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Adulthood and Other FictionsAmerican Literature and the Unmaking of Age$
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Sari Edelstein

Print publication date: 2018

Print ISBN-13: 9780198831884

Published to Oxford Scholarship Online: December 2018

DOI: 10.1093/oso/9780198831884.001.0001

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PRINTED FROM OXFORD SCHOLARSHIP ONLINE (oxford.universitypressscholarship.com). (c) Copyright Oxford University Press, 2021. All Rights Reserved. An individual user may print out a PDF of a single chapter of a monograph in OSO for personal use. date: 05 March 2021

Peculiar Forms of Aging in the Literature of US Slavery

Peculiar Forms of Aging in the Literature of US Slavery

Chapter:
(p.44) 2 Peculiar Forms of Aging in the Literature of US Slavery
Source:
Adulthood and Other Fictions
Author(s):

Sari Edelstein

Publisher:
Oxford University Press
DOI:10.1093/oso/9780198831884.003.0003

The second chapter examines slavery’s distorting effects on age. It reveals how racism and slavery operate through age, buttressing a system that distributed maturity, and humanity, according to an invented logic that age discourse helped to naturalize. The chapter explores the vexed status of age under slavery Frederick Douglass’s My Bondage and my Freedom (1855) and Harriet Jacobs’ Incidents in the Life of a Slave Girl (1861) as well as Federal Writers’ Project interviews with former slaves who seem to defy the boundaries of human longevity. These narratives acknowledge not merely the corruption of childhood but the exclusion from adulthood as among the most troubling aspects of slavery. Ultimately, they lament slavery’s use of age as a metric of economic value and a tool for dehumanization, and their narratives stage willful refusals to accommodate this logic.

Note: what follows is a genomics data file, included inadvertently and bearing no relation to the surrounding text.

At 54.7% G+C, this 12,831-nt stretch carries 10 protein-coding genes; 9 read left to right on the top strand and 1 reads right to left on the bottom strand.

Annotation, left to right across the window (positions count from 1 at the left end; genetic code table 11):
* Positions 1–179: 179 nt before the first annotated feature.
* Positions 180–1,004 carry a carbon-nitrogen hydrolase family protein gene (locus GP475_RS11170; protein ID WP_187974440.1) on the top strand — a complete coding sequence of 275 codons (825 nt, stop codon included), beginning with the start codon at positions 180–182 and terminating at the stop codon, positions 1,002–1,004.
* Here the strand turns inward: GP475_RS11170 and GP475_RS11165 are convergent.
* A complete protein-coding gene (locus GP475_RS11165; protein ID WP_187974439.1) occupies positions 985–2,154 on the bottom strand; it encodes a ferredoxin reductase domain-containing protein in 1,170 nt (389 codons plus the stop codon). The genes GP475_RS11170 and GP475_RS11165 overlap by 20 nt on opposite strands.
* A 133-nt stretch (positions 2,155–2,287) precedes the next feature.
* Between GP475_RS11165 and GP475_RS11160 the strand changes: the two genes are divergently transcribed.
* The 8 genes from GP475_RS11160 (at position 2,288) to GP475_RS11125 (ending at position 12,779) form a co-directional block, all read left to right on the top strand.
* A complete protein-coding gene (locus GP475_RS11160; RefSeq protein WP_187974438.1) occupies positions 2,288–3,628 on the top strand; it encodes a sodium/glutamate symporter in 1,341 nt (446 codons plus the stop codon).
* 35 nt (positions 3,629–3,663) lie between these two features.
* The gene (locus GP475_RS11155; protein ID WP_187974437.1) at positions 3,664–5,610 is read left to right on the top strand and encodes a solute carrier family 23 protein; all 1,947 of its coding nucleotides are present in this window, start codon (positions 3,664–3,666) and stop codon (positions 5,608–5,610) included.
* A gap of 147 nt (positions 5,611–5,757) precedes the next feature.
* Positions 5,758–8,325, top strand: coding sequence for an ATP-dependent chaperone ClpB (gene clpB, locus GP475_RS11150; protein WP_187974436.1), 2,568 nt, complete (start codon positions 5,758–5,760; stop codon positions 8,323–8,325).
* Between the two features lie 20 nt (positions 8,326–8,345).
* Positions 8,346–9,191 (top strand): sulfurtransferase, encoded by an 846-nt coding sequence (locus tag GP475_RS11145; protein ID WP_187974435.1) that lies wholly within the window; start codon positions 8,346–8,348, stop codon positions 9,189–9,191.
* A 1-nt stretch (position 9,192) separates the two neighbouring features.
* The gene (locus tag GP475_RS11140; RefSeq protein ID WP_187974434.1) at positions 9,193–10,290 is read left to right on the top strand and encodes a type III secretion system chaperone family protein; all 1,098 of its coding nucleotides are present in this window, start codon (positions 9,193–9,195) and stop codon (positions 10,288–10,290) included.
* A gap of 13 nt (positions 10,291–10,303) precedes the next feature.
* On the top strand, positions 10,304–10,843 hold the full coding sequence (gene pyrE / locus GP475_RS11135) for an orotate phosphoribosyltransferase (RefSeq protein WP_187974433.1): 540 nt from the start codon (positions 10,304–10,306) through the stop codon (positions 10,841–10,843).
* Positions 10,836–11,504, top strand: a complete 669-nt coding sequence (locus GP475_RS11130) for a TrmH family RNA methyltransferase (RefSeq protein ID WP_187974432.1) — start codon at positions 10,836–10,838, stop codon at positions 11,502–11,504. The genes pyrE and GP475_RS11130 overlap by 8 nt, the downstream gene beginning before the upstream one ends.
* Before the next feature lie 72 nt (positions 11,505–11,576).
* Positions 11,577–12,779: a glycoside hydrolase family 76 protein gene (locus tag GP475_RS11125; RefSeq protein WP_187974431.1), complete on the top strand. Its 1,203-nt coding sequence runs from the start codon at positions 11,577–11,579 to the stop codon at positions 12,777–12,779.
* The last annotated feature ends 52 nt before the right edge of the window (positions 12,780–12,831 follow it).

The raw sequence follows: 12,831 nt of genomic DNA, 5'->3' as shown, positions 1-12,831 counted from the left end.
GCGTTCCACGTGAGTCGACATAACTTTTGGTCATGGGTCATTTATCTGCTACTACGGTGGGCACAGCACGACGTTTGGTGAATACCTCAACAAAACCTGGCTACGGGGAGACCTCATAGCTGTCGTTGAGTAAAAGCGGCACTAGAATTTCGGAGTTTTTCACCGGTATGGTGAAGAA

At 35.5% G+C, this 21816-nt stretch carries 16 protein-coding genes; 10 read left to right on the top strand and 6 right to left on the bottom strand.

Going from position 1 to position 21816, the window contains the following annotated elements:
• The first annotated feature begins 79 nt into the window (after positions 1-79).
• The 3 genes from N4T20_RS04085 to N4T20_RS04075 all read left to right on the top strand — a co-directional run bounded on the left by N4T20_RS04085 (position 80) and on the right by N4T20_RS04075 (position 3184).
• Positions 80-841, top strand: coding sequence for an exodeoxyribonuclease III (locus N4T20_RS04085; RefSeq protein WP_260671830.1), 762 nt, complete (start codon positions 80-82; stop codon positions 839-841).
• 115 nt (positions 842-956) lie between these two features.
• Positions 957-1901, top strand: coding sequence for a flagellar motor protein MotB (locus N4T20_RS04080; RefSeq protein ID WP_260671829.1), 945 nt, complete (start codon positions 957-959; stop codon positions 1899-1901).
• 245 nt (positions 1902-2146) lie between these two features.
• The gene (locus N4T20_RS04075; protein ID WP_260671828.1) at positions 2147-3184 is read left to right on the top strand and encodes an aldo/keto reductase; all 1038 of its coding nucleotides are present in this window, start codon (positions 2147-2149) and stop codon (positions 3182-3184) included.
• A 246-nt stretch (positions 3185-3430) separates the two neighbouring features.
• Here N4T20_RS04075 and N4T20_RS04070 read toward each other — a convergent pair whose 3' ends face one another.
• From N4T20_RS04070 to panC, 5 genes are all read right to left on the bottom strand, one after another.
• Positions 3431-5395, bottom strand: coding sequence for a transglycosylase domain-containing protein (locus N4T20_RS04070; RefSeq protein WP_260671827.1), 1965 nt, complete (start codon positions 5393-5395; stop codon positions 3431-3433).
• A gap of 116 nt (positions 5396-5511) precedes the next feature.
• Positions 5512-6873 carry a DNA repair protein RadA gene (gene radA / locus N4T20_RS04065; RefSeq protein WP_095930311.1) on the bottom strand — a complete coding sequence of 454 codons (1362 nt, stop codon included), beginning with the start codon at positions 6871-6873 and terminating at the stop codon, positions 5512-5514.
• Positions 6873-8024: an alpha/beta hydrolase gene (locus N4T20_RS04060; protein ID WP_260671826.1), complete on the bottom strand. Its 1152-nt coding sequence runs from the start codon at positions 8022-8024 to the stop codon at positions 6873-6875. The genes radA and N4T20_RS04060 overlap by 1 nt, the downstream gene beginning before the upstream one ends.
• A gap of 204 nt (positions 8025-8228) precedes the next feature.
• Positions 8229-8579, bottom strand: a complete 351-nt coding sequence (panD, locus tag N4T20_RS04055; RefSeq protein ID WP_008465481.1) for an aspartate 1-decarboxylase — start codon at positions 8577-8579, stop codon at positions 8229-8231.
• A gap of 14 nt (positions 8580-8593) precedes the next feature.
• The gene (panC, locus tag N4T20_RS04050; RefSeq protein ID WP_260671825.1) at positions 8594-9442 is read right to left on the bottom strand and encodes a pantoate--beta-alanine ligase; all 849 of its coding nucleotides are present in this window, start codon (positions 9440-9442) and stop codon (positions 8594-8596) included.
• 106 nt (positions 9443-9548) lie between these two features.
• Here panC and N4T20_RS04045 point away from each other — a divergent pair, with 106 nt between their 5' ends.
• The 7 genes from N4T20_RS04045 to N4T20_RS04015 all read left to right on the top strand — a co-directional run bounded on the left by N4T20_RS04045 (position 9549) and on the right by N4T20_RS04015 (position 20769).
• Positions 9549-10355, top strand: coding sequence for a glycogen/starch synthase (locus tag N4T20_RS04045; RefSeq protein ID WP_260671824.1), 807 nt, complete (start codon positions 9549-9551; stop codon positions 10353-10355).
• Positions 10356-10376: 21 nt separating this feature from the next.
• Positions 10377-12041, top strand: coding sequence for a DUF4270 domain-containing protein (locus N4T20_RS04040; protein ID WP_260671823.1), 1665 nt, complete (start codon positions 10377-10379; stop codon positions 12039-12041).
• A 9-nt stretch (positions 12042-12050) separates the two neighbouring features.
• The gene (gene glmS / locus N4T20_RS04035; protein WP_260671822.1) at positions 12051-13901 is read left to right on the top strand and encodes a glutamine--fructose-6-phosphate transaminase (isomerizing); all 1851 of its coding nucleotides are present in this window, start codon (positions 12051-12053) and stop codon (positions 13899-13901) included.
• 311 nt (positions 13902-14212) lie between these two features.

Keywords:   slavery, old age, adulthood, longevity, race, Frederick Douglass, Harriet Jacobs, Federal Writers Project

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